Situated in a former (and beautifull) benedictine abbaye (it was also used as an hospital for a while), the musee saint-Remi (just beside the basilique Saint Rémi) features the rich town's history, from the neolithic to the XXth century (scultures, artefacts, weapons, tapestries, ...).
The building itself is worth the visit with some parts fom the XII the century and a delicious cloister.
Address: 53 rue Simon - 51100 REIMS
monday-friday : 14h00 to 18h30
staurday-sunday : 14h00 to 19h00
included in the Reims museum pass (along planetarium, chapelle fujita, museedesbeaux arts, musee de la reddition): 3Euros for the pass
the audioguides are available at the tourism office
The room where the Germans first surrendered to Allied forces has not been changed since that time. The room is in the back of a Lycee, and yes students still attend. However through the back door and up the stairs is a small and moving museum. The story of the surrender, the fight over who should be there, the consequences, the other surrenders. It is an amazing story to the end of so much pride, and honor, valour and vainglory, effort on both sides to preserve and defend. A visit to the museum is a must for any history buff. It was the only reason we visited Reims. I would have liked to see the Cathedral- the obvious must see for the city. However we had friends waiting for us another two hour drive away and we couldn't dally. The museum was easy to find and get to. The docents were eager to share the story and their part in the history. We spent over an hour enjoying the very interesting artifacts, pictures and information. (best websites are in French, however the museum had English info)
If you are overwhemed by historical buildings, have a stroll around the center town. While there are not so many old houses left (WWI destroyed 80% of the city) - there are still some medieval and renaissance ones standing.
The photo has bee taken along place du forum
Don't miss this small gem hidden in a non descript commercial street (on your way from the railway station to the cathedral).
The Saint-Jacques church is the oldest is Reims and dates back to the 12th century (built in 1183 - to compare : the cathedral's building began only in 1211) when it was built as the seamstresses church.
It is a mix af roman and gothic style, while the original lower level remains, some parts were rebuilt during the Renaissance and the bell tower is from 1711 but the general medieval character remains.
Saint Jacques presents also very modern stainglasses by Joseph Sima and Helene Vieira da Silva (around 1970).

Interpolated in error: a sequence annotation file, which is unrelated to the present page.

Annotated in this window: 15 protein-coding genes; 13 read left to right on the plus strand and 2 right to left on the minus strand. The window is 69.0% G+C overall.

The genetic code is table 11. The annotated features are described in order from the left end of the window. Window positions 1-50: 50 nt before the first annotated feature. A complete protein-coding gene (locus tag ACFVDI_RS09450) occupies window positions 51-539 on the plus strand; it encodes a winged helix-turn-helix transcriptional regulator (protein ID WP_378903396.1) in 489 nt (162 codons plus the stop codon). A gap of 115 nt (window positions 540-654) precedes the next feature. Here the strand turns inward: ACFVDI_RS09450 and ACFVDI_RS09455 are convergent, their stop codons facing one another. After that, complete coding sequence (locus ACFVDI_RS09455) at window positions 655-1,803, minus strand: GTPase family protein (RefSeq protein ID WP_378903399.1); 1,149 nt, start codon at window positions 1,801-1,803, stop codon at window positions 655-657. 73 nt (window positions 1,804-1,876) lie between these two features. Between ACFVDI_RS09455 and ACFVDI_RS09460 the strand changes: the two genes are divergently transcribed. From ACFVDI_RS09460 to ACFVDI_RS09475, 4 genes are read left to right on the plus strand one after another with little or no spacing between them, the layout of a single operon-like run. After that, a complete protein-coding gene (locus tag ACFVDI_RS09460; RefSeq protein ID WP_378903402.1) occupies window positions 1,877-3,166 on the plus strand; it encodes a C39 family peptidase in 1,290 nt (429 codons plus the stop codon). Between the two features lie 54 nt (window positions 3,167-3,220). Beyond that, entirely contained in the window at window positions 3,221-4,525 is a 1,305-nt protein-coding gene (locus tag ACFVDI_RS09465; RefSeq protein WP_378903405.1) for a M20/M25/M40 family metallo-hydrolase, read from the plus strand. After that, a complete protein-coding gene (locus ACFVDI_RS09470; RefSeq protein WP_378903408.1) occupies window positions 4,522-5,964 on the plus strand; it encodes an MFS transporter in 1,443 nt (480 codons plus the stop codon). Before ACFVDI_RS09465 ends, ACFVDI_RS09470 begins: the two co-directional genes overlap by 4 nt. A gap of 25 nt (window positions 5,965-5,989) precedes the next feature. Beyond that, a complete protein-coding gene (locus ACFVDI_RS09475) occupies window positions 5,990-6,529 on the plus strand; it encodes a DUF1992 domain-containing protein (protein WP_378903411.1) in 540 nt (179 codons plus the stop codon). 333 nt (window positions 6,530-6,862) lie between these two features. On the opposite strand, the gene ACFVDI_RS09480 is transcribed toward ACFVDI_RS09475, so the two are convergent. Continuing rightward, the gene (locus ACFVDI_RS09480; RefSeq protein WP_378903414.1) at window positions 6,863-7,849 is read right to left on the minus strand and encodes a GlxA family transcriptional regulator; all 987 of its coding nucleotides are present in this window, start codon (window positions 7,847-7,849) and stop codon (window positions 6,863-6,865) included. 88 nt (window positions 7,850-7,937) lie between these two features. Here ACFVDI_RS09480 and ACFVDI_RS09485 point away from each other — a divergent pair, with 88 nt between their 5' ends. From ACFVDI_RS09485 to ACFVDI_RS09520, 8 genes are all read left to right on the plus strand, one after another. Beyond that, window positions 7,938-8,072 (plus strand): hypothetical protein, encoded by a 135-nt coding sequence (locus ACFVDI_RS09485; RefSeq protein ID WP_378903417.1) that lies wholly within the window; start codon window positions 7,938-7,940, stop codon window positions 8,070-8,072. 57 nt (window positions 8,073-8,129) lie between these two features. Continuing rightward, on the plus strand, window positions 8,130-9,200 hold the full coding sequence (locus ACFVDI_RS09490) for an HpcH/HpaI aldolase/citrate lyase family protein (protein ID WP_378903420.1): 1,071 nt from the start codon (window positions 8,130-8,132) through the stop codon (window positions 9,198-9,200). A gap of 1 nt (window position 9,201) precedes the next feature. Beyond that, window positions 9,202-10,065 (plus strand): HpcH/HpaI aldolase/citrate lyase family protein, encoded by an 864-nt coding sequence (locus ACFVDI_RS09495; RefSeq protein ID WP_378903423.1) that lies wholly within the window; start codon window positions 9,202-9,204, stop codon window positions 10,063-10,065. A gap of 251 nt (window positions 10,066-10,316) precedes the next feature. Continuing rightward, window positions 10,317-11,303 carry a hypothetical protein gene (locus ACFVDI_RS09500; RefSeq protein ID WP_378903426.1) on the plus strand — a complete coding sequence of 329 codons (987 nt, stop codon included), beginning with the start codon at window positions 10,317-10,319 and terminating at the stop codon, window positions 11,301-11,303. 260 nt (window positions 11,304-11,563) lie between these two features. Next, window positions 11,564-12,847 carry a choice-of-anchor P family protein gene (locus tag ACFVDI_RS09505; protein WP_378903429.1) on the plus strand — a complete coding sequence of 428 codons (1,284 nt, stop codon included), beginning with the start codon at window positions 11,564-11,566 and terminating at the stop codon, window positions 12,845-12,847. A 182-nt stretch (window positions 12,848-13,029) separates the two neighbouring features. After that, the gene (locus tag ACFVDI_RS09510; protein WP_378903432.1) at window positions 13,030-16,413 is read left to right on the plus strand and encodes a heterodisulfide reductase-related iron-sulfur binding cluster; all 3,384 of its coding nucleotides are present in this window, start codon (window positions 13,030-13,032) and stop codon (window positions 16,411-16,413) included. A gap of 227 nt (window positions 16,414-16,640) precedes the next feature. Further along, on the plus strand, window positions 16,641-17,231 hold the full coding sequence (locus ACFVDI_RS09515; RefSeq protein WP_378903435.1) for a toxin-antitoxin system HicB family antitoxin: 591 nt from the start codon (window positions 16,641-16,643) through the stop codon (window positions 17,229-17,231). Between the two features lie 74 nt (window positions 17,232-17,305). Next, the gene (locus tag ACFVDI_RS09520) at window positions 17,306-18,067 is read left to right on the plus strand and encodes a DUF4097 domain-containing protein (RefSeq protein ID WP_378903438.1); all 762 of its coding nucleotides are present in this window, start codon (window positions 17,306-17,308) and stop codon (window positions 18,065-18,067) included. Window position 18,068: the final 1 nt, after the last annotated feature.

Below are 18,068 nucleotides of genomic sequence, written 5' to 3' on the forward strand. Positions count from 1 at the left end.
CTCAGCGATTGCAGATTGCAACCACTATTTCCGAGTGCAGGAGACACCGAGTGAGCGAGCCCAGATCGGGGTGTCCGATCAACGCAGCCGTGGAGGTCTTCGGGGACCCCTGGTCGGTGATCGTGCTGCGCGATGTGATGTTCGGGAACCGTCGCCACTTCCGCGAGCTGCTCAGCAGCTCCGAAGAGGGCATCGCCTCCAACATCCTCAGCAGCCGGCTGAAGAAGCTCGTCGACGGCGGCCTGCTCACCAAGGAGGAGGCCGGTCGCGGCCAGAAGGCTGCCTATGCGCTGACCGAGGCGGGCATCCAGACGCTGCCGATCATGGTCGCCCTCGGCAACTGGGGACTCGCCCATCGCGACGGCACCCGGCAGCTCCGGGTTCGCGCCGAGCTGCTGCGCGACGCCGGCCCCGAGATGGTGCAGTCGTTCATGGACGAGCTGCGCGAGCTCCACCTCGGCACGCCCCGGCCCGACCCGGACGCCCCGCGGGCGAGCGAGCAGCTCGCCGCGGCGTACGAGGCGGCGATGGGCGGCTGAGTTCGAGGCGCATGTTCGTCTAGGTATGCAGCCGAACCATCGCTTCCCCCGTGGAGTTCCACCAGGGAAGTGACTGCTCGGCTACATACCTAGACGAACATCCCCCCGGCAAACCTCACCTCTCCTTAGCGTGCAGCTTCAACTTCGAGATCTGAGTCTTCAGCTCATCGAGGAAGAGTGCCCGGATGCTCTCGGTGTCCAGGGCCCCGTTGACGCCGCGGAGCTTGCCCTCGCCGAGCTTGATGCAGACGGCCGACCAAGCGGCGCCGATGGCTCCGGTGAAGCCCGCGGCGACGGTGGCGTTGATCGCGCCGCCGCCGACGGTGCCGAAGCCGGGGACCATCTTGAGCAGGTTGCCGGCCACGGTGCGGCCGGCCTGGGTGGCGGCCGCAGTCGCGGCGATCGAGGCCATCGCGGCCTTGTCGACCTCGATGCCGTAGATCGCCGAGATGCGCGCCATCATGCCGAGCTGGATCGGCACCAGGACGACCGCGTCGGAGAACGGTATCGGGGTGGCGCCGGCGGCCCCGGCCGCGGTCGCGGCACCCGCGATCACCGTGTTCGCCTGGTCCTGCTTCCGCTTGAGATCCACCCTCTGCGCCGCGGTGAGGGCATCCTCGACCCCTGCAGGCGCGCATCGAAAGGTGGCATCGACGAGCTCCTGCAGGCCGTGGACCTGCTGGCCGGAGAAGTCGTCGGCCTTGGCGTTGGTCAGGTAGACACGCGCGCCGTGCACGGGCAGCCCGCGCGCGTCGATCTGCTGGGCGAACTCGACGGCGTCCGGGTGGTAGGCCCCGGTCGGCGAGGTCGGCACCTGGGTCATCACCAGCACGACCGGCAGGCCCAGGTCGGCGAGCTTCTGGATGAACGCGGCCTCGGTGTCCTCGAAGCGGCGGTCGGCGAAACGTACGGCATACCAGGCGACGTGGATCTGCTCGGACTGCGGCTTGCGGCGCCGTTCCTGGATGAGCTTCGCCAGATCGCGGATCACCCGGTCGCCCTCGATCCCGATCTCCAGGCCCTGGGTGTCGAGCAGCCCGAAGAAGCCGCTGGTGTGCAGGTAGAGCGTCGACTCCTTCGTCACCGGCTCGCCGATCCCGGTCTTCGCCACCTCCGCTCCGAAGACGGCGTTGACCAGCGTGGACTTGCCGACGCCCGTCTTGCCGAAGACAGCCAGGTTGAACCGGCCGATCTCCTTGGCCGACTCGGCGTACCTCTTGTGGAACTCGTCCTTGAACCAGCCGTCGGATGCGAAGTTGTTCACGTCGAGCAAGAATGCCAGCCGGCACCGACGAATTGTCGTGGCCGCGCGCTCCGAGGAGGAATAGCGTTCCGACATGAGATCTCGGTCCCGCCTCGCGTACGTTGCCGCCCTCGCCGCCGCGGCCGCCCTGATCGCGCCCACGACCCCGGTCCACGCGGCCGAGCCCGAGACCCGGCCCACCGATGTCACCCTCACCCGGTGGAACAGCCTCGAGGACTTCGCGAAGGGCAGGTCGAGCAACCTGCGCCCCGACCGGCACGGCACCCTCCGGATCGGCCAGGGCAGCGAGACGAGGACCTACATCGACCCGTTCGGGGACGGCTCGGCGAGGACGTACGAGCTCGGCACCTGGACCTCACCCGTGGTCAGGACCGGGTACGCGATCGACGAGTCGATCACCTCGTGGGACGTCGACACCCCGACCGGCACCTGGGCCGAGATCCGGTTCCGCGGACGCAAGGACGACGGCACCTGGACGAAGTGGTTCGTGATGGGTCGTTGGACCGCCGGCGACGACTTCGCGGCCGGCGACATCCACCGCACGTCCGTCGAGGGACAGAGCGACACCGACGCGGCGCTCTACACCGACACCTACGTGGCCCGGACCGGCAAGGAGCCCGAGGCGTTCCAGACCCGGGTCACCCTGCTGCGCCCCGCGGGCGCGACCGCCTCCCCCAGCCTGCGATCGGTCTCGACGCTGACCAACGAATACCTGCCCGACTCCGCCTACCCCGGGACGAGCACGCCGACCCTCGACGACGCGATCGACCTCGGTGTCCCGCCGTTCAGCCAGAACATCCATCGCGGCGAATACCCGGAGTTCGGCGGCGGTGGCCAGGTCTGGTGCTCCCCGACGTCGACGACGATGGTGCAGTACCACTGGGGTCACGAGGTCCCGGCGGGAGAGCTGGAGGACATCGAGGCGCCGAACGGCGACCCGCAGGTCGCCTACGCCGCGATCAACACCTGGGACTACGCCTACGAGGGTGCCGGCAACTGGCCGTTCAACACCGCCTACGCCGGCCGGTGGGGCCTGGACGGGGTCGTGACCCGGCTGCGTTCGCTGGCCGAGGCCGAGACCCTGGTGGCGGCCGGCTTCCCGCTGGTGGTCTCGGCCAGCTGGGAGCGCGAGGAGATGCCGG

The atmosphere inside is delighfully peacefull, far from the busstle in the cathedral or even from the animated street.
Address : rue Max Dormoy
Epernay is the center of champagne cultivation !
On the left bank of the Marne, Epernay rivals Reims as a center for champagne. Although it only has one-sixth of Reims's population, Epernay produces nearly as much champagne as its larger sibling. It boasts an estimated 322km (200 miles) or more of cellars and tunnels. These caves are vast vaults cut into the chalk rock on which the town is built. Represented in Epernay are such champagne companies as Moët et Chandon (the largest), Pol Roger, Mercier, and de Castellane.
If you can't get enough - follow the guide :
Maison de Pommery The cellars are underneath the Gothic style house and gardens of 'House of Pommery'. Tours are available, but reservations are recommended. Open daily from 10-6. Closed Wednesday, Saturday and Sunday in winter months.
Mumm-Mumm has been making champagne since 1827. The cellars offer a video about the manufacturing process and tours of the miles of cellars housing more the 25 million bottles of champagne. Open daily from 9-11 and 2-5, except winter months when it is closed on weekend mornings.
Piper-Heidsieck This is one of the oldest champagne houses in the world, dating to 1785. Tours of the cellars are available via electric powered cars with prerecorded audio commentary available in 7 languages. Open from 9-12 and 2-5, closed Tuesday and Wednesday in the winter.
Taittinger - This is considered one of the best French champagnes, and one of the few cellars that is still family owned. There are one hour long tours through the ancient Roman cellars which date to the 4th Century. The tours not only provide information about the champagne making process, but also about Reims' history and the Taittinger family. Open daily from 9:30-12 and 2-4:30. Closed weekends in the winter.